Definition of rehab in US English:


nounPlural rehabs

  • 1A course of treatment for drug or alcohol dependence, typically at a residential facility.

    ‘the star has been in rehab for a week’
    ‘the success of rehab is entirely dependent on the patient's commitment to the process’
    • ‘And finally, five weeks after going into rehab for his addiction to painkillers, he will return to his radio audience of 20 million.’
    • ‘Her latest stumble on the rocky road to recovery, being caught with crack cocaine at a drug rehab center, shows that she is in desperate need of help.’
    • ‘He was previously sent to drug rehab in 1987, but I guess it didn't work!’
    • ‘I don't think I could have lived the rest of my life clean without the rehab I went through.’
    • ‘He was the one who put her there, who admitted her into rehab for her drug addiction.’
    • ‘She also sings about her own drug use, rehab and heartbreak.’
    • ‘In 9th grade, just around Thanksgiving, Dawn's father was put into rehab for alcohol abuse.’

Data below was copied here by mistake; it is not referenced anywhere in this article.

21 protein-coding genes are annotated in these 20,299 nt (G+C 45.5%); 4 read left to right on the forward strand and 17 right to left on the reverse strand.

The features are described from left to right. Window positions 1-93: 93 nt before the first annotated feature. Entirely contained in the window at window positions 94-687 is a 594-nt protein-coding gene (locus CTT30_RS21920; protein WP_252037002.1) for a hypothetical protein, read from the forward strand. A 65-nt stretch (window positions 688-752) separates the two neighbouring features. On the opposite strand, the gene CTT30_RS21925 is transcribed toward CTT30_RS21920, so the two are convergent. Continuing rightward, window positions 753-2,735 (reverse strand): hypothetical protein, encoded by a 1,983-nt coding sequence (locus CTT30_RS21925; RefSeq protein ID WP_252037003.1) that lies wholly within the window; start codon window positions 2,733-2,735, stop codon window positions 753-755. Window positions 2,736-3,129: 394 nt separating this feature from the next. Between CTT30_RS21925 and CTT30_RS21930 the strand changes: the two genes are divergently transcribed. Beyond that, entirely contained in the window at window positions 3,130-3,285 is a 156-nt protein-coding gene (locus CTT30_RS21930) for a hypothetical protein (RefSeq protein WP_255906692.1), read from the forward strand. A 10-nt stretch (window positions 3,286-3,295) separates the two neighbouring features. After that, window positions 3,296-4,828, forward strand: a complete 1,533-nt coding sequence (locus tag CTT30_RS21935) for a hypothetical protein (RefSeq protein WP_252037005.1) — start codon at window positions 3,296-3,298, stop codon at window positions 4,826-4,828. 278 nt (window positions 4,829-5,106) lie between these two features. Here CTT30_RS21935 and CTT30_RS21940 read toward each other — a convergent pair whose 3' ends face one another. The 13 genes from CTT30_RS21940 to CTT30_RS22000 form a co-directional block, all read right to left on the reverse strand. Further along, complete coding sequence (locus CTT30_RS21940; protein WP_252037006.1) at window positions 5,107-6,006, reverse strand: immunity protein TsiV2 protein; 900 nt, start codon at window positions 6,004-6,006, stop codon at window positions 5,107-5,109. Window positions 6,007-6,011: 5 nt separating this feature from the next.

• ‘Nick's been in rehab for his drug problem since a week after he ran away.’
    • ‘In August 2001, he checked himself into an alcohol rehab.’
    • ‘The band broke up for three years, and it was only after their reunion that the band members decided to go into drug rehab.’
    • ‘His attorney said he was returning to his drug rehab facility.’
    • ‘She didn't really go into rehab for drink or drugs.’
    • ‘And weeks before launching a world tour, she goes into a drug and alcohol rehab center in Southern California.’
    • ‘Billy has checked himself out of rehab after receiving a month of treatment for alcohol addiction.’
    • ‘Last March she checked into drug rehab but checked out five days later.’
    • ‘After I got out of jail I had to go to that halfway house for drug rehab.’
    • ‘He recalled his stint in rehab for drug and alcohol addiction back when he was in high school.’
    • ‘Years later, after leaving Hollywood, undergoing drug rehab and starting a new life, he died in what appeared to be a drug overdose situation.’
    • ‘The rehab was intense, but once I was home, I was back on-line.’
    • ‘In March, 2002, he was sentenced to 27 months in prison and ordered to pay $1.3 million in restitution and to undergo drug rehab treatment.’
    • ‘It was also reported that his family was planning an emergency trip to Bahrain to try and get the pop star into rehab for a prescription drug addiction.’
    • ‘April is the black sheep of the family; drug rehab, shoplifting - you name it, she has done it.’
    1. 1.1 A course of treatment designed to reverse the debilitating effects of an injury.
      ‘their best hitter has been in rehab since August’